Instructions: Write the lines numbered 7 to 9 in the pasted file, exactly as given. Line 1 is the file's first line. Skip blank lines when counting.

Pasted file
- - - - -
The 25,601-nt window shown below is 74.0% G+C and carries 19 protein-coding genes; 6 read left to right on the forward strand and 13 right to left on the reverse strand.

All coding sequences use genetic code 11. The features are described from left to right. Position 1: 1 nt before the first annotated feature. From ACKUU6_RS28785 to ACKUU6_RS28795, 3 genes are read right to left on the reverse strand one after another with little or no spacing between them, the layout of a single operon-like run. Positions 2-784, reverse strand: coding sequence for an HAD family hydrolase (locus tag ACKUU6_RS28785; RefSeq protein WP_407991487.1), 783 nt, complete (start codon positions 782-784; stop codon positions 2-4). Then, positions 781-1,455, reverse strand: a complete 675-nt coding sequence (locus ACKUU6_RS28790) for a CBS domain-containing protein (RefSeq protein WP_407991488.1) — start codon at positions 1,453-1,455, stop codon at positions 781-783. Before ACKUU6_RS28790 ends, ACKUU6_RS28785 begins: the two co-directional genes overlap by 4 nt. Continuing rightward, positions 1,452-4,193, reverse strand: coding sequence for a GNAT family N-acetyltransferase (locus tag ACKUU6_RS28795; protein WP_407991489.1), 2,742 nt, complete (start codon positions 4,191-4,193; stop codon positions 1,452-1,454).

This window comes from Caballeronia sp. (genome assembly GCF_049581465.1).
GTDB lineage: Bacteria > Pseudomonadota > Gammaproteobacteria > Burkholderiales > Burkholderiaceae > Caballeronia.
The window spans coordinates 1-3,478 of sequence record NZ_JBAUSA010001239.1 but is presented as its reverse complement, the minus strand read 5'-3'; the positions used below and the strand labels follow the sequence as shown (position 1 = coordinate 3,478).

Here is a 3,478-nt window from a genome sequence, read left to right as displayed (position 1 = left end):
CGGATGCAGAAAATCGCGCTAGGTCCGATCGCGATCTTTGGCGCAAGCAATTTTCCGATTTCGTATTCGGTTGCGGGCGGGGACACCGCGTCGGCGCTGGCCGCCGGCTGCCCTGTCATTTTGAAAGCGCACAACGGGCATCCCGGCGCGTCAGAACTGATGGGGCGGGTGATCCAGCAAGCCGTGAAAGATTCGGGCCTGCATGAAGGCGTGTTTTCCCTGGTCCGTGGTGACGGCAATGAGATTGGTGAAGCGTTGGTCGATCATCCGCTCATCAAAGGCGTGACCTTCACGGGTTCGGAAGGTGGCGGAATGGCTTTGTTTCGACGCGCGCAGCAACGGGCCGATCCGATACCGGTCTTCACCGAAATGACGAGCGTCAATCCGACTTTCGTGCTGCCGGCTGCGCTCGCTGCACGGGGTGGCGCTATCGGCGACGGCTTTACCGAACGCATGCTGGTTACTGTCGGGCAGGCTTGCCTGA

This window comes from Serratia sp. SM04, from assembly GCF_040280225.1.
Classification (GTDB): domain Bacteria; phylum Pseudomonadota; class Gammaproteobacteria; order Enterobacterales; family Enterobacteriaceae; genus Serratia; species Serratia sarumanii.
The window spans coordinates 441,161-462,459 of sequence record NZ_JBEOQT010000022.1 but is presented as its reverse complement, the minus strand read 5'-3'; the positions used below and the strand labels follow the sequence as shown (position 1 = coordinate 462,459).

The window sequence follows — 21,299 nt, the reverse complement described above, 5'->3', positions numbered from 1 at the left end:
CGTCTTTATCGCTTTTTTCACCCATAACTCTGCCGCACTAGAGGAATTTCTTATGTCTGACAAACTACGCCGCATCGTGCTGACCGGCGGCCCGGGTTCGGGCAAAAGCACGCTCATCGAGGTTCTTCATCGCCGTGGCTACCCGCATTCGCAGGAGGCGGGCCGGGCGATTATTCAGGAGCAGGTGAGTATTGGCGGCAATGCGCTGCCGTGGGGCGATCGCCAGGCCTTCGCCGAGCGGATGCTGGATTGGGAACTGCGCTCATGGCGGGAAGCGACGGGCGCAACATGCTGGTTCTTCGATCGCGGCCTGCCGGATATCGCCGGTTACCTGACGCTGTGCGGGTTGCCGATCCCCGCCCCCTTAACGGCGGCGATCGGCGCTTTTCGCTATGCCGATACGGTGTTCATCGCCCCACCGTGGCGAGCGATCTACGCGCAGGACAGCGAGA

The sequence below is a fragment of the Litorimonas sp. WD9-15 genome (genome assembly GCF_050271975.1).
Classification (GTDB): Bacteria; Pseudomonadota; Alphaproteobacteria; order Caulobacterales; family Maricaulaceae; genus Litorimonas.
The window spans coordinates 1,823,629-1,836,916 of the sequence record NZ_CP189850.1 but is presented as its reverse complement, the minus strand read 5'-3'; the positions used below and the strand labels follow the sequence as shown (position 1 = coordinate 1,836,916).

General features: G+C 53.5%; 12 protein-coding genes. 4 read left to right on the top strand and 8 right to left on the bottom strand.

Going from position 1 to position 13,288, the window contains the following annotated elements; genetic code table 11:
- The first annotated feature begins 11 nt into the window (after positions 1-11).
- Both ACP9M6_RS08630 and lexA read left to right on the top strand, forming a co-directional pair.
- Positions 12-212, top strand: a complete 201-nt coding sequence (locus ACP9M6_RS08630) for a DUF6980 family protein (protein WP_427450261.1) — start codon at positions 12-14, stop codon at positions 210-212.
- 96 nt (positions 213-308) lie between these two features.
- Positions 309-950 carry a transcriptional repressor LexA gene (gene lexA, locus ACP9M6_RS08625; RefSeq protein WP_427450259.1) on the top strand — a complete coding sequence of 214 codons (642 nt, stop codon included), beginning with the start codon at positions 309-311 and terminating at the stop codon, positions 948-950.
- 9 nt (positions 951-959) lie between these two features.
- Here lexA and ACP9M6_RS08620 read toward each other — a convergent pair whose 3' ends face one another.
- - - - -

CGGATGCAGAAAATCGCGCTAGGTCCGATCGCGATCTTTGGCGCAAGCAATTTTCCGATTTCGTATTCGGTTGCGGGCGGGGACACCGCGTCGGCGCTGGCCGCCGGCTGCCCTGTCATTTTGAAAGCGCACAACGGGCATCCCGGCGCGTCAGAACTGATGGGGCGGGTGATCCAGCAAGCCGTGAAAGATTCGGGCCTGCATGAAGGCGTGTTTTCCCTGGTCCGTGGTGACGGCAATGAGATTGGTGAAGCGTTGGTCGATCATCCGCTCATCAAAGGCGTGACCTTCACGGGTTCGGAAGGTGGCGGAATGGCTTTGTTTCGACGCGCGCAGCAACGGGCCGATCCGATACCGGTCTTCACCGAAATGACGAGCGTCAATCCGACTTTCGTGCTGCCGGCTGCGCTCGCTGCACGGGGTGGCGCTATCGGCGACGGCTTTACCGAACGCATGCTGGTTACTGTCGGGCAGGCTTGCCTGA

This window comes from Serratia sp. SM04, from assembly GCF_040280225.1.
Classification (GTDB): domain Bacteria; phylum Pseudomonadota; class Gammaproteobacteria; order Enterobacterales; family Enterobacteriaceae; genus Serratia; species Serratia sarumanii.